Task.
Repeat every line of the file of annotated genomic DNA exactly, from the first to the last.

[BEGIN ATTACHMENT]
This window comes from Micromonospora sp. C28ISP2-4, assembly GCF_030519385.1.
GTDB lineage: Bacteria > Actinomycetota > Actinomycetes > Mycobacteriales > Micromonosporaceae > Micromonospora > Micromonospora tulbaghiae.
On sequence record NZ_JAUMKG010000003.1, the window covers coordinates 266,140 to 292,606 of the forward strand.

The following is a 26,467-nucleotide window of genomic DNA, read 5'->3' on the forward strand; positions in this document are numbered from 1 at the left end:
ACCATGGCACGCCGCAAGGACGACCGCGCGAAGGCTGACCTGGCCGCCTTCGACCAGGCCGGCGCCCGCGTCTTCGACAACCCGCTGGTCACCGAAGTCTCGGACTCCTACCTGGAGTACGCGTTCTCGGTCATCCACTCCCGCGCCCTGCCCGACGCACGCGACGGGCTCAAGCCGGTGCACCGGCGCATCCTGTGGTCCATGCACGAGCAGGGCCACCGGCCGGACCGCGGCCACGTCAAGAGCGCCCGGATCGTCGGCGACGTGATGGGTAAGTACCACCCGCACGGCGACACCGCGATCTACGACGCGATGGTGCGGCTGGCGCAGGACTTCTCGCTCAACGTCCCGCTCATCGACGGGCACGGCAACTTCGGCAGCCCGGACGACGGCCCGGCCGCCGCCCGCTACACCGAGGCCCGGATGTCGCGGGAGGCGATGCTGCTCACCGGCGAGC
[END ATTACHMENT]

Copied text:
This window comes from Micromonospora sp. C28ISP2-4, assembly GCF_030519385.1.
GTDB lineage: Bacteria > Actinomycetota > Actinomycetes > Mycobacteriales > Micromonosporaceae > Micromonospora > Micromonospora tulbaghiae.
On sequence record NZ_JAUMKG010000003.1, the window covers coordinates 266,140 to 292,606 of the forward strand.

The following is a 26,467-nucleotide window of genomic DNA, read 5'->3' on the forward strand; positions in this document are numbered from 1 at the left end:
ACCATGGCACGCCGCAAGGACGACCGCGCGAAGGCTGACCTGGCCGCCTTCGACCAGGCCGGCGCCCGCGTCTTCGACAACCCGCTGGTCACCGAAGTCTCGGACTCCTACCTGGAGTACGCGTTCTCGGTCATCCACTCCCGCGCCCTGCCCGACGCACGCGACGGGCTCAAGCCGGTGCACCGGCGCATCCTGTGGTCCATGCACGAGCAGGGCCACCGGCCGGACCGCGGCCACGTCAAGAGCGCCCGGATCGTCGGCGACGTGATGGGTAAGTACCACCCGCACGGCGACACCGCGATCTACGACGCGATGGTGCGGCTGGCGCAGGACTTCTCGCTCAACGTCCCGCTCATCGACGGGCACGGCAACTTCGGCAGCCCGGACGACGGCCCGGCCGCCGCCCGCTACACCGAGGCCCGGATGTCGCGGGAGGCGATGCTGCTCACCGGCGAGC